Despite its name, Circean magic predates the rising of Circea by many millenia, albeit in a far more muted form. This fact necessitated the distinction of the term ‘wizardry’ from simple ‘magicks’. The modern conception of wizardry arises with the increased power (and the resulting formalizing of magical learning and training) granted from Circea, whereas magicks has now become a catch-all term for any magical effect or ability. What became immediately evident with Circea’s rising was that the simple magical ability demonstrated by many entities across Amarith is woefully inefficient compared to more powerful ‘true’ wizardry. That said, it should be stated that virtually everyone in the world is capable of magic to some degree, possessing some potential, however limited, to tap, by learning or luck, into the arcane mysteries of the elder planes. However, Circea’s rising made it clear to many of the most attuned that what man had instinctively been doing throughout the eons had been relying on some ideal of the distant planes. They noted, as they had never noted before, how their hands, their arms, and sometimes their bodies traced the paths to extra-material regions, rendered to them in their minds as luminous paths. By tracing the paths with merely their hands, they gain access to powers granted by the universe. The path, as it always had (though it was not always known), depended on knowledge.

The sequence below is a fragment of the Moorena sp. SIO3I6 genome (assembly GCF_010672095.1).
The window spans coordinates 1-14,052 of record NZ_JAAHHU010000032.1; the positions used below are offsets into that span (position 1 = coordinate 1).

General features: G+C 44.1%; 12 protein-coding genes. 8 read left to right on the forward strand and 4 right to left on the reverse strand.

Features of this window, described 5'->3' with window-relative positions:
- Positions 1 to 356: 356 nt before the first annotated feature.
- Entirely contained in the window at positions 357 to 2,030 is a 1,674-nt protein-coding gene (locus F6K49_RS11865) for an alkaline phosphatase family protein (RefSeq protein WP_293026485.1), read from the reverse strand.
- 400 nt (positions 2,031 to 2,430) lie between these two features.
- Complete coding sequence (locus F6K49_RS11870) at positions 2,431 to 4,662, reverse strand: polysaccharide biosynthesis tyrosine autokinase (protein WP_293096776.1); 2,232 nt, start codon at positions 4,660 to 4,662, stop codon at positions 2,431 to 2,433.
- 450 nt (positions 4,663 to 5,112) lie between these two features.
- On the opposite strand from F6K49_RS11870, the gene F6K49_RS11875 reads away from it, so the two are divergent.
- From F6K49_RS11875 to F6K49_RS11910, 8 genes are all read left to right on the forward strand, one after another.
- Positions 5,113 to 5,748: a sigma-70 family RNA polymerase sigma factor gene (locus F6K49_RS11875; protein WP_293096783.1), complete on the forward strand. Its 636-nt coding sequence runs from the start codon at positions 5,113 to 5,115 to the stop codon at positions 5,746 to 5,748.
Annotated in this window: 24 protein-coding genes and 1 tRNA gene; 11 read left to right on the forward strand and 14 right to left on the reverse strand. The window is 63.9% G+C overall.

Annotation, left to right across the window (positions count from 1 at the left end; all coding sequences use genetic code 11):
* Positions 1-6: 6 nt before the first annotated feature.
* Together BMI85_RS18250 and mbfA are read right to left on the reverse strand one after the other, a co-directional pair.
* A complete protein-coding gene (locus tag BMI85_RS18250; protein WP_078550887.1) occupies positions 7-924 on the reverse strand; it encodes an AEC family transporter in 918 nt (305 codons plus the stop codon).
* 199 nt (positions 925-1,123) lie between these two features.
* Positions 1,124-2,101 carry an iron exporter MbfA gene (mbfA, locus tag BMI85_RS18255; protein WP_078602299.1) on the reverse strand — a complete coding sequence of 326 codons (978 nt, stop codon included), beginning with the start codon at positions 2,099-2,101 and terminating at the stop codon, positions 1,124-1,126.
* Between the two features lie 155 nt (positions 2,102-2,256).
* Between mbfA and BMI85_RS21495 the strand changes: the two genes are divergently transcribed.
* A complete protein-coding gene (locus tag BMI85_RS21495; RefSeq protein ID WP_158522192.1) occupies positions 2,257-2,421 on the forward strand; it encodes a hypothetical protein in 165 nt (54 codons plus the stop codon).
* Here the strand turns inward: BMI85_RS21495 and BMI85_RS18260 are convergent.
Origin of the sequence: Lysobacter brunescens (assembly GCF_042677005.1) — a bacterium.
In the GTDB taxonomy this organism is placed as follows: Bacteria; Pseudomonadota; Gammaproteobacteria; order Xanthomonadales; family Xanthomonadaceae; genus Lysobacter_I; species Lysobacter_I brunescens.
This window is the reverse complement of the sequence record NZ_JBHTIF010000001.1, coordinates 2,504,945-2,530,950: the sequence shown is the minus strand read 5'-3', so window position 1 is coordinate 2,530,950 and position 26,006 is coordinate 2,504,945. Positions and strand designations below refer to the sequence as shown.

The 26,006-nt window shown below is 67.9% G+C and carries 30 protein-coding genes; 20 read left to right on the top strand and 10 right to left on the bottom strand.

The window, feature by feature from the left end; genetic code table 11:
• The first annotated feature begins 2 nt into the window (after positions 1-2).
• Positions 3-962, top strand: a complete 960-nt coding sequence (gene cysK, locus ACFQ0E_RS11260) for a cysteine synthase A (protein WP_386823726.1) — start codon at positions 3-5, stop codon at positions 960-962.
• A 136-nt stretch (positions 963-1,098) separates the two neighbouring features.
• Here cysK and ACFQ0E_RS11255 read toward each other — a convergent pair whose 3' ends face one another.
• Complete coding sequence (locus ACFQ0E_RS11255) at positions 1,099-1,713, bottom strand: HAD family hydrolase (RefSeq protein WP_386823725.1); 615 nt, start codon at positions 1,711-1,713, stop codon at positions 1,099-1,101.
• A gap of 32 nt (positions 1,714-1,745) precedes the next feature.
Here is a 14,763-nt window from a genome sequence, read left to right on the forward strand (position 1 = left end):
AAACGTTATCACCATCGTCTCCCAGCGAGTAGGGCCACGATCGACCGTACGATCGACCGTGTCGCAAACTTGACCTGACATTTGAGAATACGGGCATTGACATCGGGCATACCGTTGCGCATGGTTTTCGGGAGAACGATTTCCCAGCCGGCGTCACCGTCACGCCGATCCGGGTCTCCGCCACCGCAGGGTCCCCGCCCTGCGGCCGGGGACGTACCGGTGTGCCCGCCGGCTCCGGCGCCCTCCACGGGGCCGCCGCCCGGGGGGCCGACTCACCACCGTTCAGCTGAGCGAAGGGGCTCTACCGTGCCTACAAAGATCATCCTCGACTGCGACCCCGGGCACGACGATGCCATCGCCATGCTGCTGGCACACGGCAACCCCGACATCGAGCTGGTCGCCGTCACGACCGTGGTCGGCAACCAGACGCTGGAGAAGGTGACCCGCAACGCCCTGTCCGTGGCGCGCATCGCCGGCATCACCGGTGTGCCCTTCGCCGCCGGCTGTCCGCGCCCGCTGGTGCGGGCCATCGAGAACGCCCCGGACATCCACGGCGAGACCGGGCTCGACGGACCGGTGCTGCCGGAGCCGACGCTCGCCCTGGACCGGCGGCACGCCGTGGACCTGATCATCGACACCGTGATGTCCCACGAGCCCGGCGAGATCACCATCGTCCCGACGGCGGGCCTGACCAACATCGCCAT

The first lesson, the first path, as always, was the Binding Circle.
The Binding Circle